Slow Burning

A discussion picked up on Twitter the other day about the pleasure in a slow and steady knit. It was quite apt given the garment I just finished and FINALLY took pictures of but I'll talk about that a bit more in a minute.

What we agreed was that while wearing knits was wonderful, it's always with slight sorrow that we bind off. I find myself eager to get to that finishing point, to have my hat, to wear my shawl, to share it with other knitters who will 'ooohhhh' and 'ahhhhhhh' along with me at the clever pattern features and gorgeous yarn. However, I always feel slightly bereft at the point of cast off. I wish I was at the beginning again with all that fresh promise. I love the first few sessions of knitting on a new project. It's like making a new friend.

It's often when you're at the end that you've really hit your stride and can do the pattern repeat instinctively and of course, that's when it all speeds up and you're suddenly almost at the Bind Off. To be fair, there's also been projects that I've cast off and thought 'Oh thank God, I'm never knitting that again!' As a general rule though, slow meditative steps in our knitting should be celebrated as much as the 'quick knit' and the instant gratification that it promises. There's lots of workshops out there for you to speed up your knitting. I know I'm slow but I love every piece just as much.

If hats are fast and dirty, sweaters and socks are slow burners for me. I just don't knit that fast. It irked me when I first learned to knit as I wanted all my sweaters to be handmade and never to have to buy socks again. This is absolutely ridiculous at the rate I knit and even this far into knitting, with a back catalogue under my belt, I'd not make such a silly pledge.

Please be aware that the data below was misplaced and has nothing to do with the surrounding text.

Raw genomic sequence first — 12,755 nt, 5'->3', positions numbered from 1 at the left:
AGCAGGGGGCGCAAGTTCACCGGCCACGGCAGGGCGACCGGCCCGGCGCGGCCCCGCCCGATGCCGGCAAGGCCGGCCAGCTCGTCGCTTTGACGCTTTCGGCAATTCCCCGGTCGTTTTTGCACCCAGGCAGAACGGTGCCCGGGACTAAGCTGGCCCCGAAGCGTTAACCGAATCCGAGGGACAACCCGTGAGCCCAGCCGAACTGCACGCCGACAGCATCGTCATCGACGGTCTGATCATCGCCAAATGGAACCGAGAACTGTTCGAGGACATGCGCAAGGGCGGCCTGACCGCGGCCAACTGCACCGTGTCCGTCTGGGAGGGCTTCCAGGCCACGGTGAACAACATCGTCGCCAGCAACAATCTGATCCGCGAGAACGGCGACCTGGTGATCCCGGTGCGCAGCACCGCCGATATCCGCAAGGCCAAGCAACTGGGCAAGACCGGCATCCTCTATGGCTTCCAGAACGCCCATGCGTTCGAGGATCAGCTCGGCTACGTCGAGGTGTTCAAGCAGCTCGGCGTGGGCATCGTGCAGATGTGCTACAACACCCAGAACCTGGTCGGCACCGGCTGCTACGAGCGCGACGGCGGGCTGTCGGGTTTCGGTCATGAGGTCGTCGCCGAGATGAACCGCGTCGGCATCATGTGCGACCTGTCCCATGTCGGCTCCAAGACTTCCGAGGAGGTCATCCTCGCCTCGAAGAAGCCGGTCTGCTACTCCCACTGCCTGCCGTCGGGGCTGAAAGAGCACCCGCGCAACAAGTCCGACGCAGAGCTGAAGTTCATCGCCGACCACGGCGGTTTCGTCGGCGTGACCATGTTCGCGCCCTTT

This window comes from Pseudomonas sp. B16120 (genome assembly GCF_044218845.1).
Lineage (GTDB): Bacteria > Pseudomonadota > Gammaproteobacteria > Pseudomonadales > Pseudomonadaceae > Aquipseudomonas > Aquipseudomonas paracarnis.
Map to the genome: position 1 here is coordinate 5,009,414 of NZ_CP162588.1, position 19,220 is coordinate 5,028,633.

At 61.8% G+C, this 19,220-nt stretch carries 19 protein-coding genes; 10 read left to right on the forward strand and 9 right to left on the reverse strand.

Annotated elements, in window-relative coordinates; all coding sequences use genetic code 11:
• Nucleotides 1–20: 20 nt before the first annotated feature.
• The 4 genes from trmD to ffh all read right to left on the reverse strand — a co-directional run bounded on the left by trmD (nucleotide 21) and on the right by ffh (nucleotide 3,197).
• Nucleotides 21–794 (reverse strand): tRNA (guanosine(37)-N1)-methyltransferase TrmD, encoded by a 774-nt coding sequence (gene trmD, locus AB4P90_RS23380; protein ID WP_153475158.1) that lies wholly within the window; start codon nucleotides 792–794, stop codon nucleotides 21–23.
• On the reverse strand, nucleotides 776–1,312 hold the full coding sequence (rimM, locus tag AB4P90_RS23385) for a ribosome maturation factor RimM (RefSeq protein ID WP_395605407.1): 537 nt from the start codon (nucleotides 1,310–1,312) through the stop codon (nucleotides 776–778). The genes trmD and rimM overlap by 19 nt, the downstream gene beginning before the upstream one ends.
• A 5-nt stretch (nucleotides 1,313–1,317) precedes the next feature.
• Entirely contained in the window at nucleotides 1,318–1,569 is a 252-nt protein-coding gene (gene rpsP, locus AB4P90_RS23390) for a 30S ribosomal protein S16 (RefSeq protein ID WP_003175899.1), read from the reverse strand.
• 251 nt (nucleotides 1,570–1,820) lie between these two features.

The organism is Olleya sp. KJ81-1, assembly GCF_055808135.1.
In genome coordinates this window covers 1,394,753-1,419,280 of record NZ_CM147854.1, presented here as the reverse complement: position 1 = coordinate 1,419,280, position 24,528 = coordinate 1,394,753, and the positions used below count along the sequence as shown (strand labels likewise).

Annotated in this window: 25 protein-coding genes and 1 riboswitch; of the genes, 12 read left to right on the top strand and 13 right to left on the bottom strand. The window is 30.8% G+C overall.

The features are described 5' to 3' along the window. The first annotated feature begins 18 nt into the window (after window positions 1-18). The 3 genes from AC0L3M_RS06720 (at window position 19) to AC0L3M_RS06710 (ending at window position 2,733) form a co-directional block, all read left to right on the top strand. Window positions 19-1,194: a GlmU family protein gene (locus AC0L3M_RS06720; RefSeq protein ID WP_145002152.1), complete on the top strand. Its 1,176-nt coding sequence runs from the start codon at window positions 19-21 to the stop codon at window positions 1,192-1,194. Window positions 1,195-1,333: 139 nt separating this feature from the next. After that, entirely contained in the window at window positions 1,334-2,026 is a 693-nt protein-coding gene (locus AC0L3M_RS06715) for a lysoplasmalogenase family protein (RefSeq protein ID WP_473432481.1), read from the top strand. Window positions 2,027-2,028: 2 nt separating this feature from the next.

It was rather lovely though to photograph these two slow burning projects at long last because I took them at a very steady pace which means I adore wearing them all the more.

Julissa in Miss Babs Yowza!

The first is my Girl Crush Sweater. I settled for photographing it on my sister (oh she had a lot of modelling to do that weekend) so this doesn't quite show it's full glory, but still, a special sweater all the same.This sweater saw me through the discovery that I was pregnant, the big move from North to South London, settling into a home full of some pretty enormous DIY projects, the arrival of my daughter and then finally settling into Motherhood and feeling I had run a marathon! Each stitch has a story and I smile each time I reach for this sweater. I will always think of the many moments I retreated into its' comforting lace and cables when there was some huge changes going on in my life.

Pyrite Socks in JFA Buffy Toughie

Then, finally, there is the Pyrite Socks and I adore them. I bought the yarn after a visit to Asti's farm and each time I look at the beautiful colours I think of that magical countryside holiday with close friends and our family. Meeting Asti was the icing on the cake and we've formed a friendship that I treasure.

So I am now slightly lost and a little perturbed about my next knitting plans. The Ravellenics always unsettles me, making me feel that I should run to keep up and then, as is so often the case, I shrug and retreat into my slow, plodding knitting and remember that I'm just not that way inclined. I prefer to be the person coaching the team; I'm better suited to enjoying other people's glory than my own. I won't even model my own sweater for goodness sake!

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